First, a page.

How have advertisers, agencies, and production companies adapted for Covid-19 and what have been the positive changes you have observed during this time?
After the initial surge/panic/call it what you want when the world went into lockdown, things have now settled down. We have seen clients deliver a tone and a brand message that reflects the challenges taking place across the world and I think that is a positive thing. However, this has resulted in a creative glut as many of the ads produced in isolation look very similar and don’t really stand out. I guess it was a case of damned if you do follow the sentiment of the time or damned if you don’t. We are now seeing clients starting to feel braver with their ideas as they understand the mood is shifting, as countries slowly start to ease the lockdown restrictions. With live shoots still limited, many clients are continuing to look for alternative ways to produce advertising work that suits their brand (ie. full CGI or a design-lead approach)
As the industry emerges from Covid-19, what immediate changes do you expect to see?
At The Mill we are focused on what we do best – delivering impact through insightful creativity. Our talented artists are hugely adaptable and until the world is able to go back to the freedoms of full live-action shoots, they will continue to create magical worlds and truly believable CGI characters. In the same way the Mill elevated the standard of CGI creatures with SSE’s Maya, I am excited by the level of intricacy we can now deliver with animated human characters. I think this will be one of the things that gets more focus as we exit from C-19.
Looking way beyond Covid-19, what does the future of advertising look like and how might this have been influenced by what happened in 2020?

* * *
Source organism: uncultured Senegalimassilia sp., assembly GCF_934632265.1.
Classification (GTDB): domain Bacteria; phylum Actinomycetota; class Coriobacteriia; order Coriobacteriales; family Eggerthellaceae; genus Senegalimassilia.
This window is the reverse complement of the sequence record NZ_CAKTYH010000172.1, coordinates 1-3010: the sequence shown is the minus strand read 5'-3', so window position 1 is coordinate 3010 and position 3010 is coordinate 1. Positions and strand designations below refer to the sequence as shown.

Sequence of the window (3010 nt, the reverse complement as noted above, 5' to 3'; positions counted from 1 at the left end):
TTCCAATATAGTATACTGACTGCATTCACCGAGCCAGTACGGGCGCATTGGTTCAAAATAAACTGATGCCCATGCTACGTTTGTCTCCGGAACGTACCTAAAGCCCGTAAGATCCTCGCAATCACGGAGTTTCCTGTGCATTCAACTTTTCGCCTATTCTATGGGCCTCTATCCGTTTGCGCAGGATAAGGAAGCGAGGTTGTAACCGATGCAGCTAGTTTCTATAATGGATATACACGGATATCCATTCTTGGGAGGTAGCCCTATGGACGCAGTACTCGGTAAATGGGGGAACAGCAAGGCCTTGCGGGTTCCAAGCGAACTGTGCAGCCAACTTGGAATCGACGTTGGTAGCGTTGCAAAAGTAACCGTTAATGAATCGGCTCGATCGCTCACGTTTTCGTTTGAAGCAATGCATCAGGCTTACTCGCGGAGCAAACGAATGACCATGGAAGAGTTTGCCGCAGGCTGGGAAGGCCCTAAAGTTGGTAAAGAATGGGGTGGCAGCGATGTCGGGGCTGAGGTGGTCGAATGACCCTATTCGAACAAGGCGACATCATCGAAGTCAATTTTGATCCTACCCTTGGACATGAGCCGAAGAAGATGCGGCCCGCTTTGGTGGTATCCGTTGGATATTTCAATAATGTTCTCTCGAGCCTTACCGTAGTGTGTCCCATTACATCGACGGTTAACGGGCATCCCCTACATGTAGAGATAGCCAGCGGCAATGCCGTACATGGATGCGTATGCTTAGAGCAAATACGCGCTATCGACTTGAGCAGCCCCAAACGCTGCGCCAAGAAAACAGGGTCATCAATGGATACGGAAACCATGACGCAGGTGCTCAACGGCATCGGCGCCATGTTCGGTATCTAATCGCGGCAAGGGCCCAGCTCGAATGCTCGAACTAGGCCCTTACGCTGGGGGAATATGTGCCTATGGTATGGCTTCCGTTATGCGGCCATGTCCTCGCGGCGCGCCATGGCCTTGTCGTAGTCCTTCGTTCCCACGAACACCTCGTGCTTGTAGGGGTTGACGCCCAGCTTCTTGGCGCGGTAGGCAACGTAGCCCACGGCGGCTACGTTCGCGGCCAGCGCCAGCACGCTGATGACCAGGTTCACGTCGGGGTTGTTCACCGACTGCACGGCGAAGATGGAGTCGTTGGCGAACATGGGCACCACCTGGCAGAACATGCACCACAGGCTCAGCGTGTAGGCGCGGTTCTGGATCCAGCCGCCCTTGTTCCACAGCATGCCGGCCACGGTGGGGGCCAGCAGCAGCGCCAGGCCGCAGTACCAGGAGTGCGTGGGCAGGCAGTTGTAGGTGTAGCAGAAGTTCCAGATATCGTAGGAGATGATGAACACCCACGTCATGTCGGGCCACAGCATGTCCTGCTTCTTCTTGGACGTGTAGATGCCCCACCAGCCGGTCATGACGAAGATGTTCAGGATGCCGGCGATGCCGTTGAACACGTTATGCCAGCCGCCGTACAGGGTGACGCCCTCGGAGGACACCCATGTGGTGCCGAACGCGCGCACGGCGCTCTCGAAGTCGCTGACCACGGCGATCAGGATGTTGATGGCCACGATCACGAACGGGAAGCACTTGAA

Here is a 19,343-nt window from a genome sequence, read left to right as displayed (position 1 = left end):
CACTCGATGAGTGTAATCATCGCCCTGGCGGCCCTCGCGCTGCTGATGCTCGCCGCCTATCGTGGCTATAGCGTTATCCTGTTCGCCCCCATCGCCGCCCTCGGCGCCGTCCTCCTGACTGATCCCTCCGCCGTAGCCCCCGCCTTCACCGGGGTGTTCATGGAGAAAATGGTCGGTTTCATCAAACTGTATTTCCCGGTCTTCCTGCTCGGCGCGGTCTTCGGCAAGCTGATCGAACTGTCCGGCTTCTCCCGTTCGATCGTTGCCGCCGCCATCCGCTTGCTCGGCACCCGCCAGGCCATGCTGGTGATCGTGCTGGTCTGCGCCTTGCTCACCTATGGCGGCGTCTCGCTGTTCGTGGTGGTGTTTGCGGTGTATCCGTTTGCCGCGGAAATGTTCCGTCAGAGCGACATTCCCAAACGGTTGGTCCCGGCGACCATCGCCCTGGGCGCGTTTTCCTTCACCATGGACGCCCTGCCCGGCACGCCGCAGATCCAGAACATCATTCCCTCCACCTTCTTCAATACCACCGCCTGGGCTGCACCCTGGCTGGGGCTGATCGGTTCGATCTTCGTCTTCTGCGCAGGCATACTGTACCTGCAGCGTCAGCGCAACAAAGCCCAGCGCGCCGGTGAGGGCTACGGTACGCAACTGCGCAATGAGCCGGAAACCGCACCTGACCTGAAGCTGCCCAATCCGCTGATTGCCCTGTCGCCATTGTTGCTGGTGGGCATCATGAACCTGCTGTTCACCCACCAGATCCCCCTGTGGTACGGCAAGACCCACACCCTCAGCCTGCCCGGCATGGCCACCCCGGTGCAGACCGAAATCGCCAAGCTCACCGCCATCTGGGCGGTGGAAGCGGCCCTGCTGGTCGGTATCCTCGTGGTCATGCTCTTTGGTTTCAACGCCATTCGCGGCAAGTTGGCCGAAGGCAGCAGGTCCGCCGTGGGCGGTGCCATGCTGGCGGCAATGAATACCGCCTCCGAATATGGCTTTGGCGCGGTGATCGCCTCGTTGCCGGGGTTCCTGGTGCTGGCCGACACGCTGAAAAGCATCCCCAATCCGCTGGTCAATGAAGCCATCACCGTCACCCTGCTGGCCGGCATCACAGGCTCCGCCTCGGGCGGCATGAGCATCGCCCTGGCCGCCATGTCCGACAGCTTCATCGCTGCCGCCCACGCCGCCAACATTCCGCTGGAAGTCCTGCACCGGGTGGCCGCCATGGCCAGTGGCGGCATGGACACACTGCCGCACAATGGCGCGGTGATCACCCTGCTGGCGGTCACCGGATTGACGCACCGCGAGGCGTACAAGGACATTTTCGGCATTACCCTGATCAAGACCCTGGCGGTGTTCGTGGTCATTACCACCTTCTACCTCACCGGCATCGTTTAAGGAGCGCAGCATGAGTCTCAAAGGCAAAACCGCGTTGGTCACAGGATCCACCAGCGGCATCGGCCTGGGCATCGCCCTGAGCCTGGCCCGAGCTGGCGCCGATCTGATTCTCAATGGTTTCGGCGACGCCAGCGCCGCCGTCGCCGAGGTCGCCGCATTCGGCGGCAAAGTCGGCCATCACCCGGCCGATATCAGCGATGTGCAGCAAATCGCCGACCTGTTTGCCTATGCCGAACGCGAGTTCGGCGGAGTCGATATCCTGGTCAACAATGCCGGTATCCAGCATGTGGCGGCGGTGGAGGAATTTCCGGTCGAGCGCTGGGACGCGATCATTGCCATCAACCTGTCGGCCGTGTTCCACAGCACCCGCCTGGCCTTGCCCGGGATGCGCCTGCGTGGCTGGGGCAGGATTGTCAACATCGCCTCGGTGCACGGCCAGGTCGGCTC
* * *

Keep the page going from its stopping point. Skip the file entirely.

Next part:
There has been a lot of talk of home working changing the workplace forever. I don’t fully buy into this. It certainly suits certain roles and some people’s situations, but the creative industry does rely on personal interaction. I think we may see more flexibility in how people work but having a communal space to interact, our ‘church’ if you like, is so important. As good as video calls have shown themselves to be, it’s no substitute for the real thing in my opinion.
Studio life is a central part of how we work. At the Mill we are fortunate to have an amazing space in which to work that encourages creativity and interaction. Ultimately, it’s about the community of people who work there. It’s about their desire and drive to create work that is the best it can possibly be. They are the ones who make the Mill what it is, and they thrive off of one another. There is no doubt that you get better when you surround yourself with great things and great people. I think it would be dangerous to undervalue that.
As for the future, I’ll defer to Sir John Hegarty: “The best way to predict the future is to invent it. And that’s done by making the present as interesting as possible”. What I predict now could change tomorrow. Will people continue to advertise? Yes. Will people be inspired by creative works? Yes. Do we have the people and the ideas to carry us forward? Yes, so let’s support our creative minds and support their ideas as we take our next steps into the unknown.
You can get in touch with our London studio here.